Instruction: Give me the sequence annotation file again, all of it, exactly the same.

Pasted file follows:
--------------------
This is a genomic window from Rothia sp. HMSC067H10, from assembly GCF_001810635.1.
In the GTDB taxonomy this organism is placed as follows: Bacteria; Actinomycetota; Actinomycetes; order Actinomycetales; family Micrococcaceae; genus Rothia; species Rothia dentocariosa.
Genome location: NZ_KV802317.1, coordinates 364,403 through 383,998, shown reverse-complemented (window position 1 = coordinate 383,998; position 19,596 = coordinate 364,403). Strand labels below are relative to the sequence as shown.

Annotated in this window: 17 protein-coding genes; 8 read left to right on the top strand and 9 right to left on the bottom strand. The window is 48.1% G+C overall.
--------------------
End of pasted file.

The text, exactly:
This is a genomic window from Rothia sp. HMSC067H10, from assembly GCF_001810635.1.
In the GTDB taxonomy this organism is placed as follows: Bacteria; Actinomycetota; Actinomycetes; order Actinomycetales; family Micrococcaceae; genus Rothia; species Rothia dentocariosa.
Genome location: NZ_KV802317.1, coordinates 364,403 through 383,998, shown reverse-complemented (window position 1 = coordinate 383,998; position 19,596 = coordinate 364,403). Strand labels below are relative to the sequence as shown.

Annotated in this window: 17 protein-coding genes; 8 read left to right on the top strand and 9 right to left on the bottom strand. The window is 48.1% G+C overall.